• Contested Sequel: Oh boy is it ever. There's been complaints that it's "dumbing down for casuals" because of more refined skill selection as opposed to skill trees, and that the graphics being more colorful is a bad thing. And that's not even getting into the always-online requirements.
  • Crazy Awesome:
  • Critical Backlash: Despite that it was bombed to lower than Big Rigs: Over the Road Racing (mostly by irate fans or haters), the reviewers loved it. And for that matter, judging by how many people consistently log on and play, seems that Blizzard did something right.
  • Critical Dissonance: The game has received universal acclaim from professional critics, with favorable reviews from a big majority of them (it has an average critic review of 87%). The playerbase, however, is divided by what could be the biggest schism caused by any game in Blizzard's history (the playerbase ranks it as 35%). Most of the driving force for this schism seems to be the bad launching day, the length of the game and features that tick the fans off. The argument is not as dramatic as what happened with Mass Effect 3, but it is still very noticeable. This is largely due to the requirement of being online at all times, the subsequent server problems from overloading (the "Error 37" message even earned Memetic Mutation status), the controversial Auction Houses and severe lag spikes as well as many Game Breaking and server-crashing bugs that came with launch. Luckily most of these bugs were fixed in the first few weeks, but it was too little, too late in the eyes of many gamers.
  • Crosses the Line Twice: The fact that it sucks to live in Sanctuary is sometimes used to generate some good laughs every now and then. The "Forlorn Farm" event from Act I is a good example.
  • Demonic Spiders:
    • The game continues the tradition with the various elite packs you will encounter on higher difficulties. Many of the monster traits these elites come with aren't too bad on their own, but in the higher difficulties, elites and their minions can have one to four (depending on your level) of these traits at once, and they will use them to their fullest extent to ruin your day, at times being even tougher to kill than end-of-act bosses if they get a particularly nasty combination of powers. To name just a few:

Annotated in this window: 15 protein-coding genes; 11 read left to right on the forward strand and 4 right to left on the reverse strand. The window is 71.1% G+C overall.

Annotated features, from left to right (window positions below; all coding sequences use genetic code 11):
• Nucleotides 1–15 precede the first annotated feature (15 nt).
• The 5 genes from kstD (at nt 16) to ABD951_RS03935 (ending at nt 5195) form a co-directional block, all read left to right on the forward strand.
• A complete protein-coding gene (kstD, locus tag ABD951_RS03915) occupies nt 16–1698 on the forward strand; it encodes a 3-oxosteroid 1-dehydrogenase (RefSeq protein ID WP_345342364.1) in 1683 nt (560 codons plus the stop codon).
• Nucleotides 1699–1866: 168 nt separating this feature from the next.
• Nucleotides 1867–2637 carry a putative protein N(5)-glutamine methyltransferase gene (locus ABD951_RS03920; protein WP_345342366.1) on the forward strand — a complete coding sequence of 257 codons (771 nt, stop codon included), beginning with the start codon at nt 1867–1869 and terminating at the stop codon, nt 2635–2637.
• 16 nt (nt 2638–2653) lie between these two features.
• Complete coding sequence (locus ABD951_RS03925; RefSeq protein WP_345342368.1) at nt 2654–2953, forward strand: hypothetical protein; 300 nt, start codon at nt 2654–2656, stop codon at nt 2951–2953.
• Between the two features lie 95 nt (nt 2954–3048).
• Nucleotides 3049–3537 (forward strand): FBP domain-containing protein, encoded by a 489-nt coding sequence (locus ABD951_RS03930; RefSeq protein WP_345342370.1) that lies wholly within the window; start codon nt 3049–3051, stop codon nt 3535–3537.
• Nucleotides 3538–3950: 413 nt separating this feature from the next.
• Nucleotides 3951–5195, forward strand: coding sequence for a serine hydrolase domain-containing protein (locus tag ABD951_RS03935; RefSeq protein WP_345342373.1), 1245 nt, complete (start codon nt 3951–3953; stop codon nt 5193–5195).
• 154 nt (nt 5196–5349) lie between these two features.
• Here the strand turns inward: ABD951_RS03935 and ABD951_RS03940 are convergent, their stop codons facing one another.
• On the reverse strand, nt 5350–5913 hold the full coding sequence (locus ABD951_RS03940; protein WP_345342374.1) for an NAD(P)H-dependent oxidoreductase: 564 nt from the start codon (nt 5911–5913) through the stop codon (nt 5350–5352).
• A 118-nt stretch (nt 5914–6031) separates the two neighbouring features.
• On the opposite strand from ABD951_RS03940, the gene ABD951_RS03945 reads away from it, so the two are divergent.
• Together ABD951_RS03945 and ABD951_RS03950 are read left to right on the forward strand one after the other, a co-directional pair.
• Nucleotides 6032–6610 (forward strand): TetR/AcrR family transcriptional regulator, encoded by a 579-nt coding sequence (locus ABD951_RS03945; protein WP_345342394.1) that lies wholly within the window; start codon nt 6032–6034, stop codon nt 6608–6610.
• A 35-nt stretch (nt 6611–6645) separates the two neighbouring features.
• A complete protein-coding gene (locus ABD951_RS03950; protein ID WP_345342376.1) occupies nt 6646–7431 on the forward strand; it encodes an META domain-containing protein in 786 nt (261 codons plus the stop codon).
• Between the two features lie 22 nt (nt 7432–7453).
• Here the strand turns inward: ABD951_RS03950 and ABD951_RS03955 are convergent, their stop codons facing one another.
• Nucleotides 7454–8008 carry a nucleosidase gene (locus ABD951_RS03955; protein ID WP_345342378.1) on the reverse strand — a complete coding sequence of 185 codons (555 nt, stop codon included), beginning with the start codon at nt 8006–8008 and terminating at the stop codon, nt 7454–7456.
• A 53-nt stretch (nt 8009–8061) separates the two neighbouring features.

• Arcane Enchanted enemies. These guys love to lay down these purple laser things reminiscent of those fire stick things from Super Mario Bros.. And they hurt if you get hit by it or if one spawns right under you when you can't get away (say, when you're locked down by a Jailer).
      • Jailers combined with any attack that does high damage over time, like a Desecration pool or a Blazing Guardian's fireball.
      • Shielding enemies are just a royal pain in the ass in general, but when combined with other screw-you-worthy powers, they can really ruin your day.
      • Mortar enemies can rain unholy hell down on you (which is very problematic if you're a ranged class), though they have a minimum range.
      • Molten enemies leave damaging pools of lava in their wake, making melee problematic at best, and explode upon death. Getting caught inside two or three of such explosions generally means instant death on Torment difficulty or higher.
      • Fire Chains enemies are connected by a fire chain that does nasty damage if you're caught between them. And these enemies often have another quality with them as they only spawn on higher difficulties.
      • Health Link elites are particularly annoying to deal with, as they share a single, hard to bring down life bar between them.
      • Vortex elites can yank you right into melee range, which can be aggravating if you're trying to keep away from them.
      • Desecrators create a glowing void zone that does damage to anyone near them, and is a particular problem for melee characters.
      • If an enemy mob has the Reflects Damage ability, you are not going to like being in melee with it. Full stop.
      • Horde enemies, if their minions pick up other obnoxious abilities. You thought one Arcane Enchanted enemy was bad? Try eight.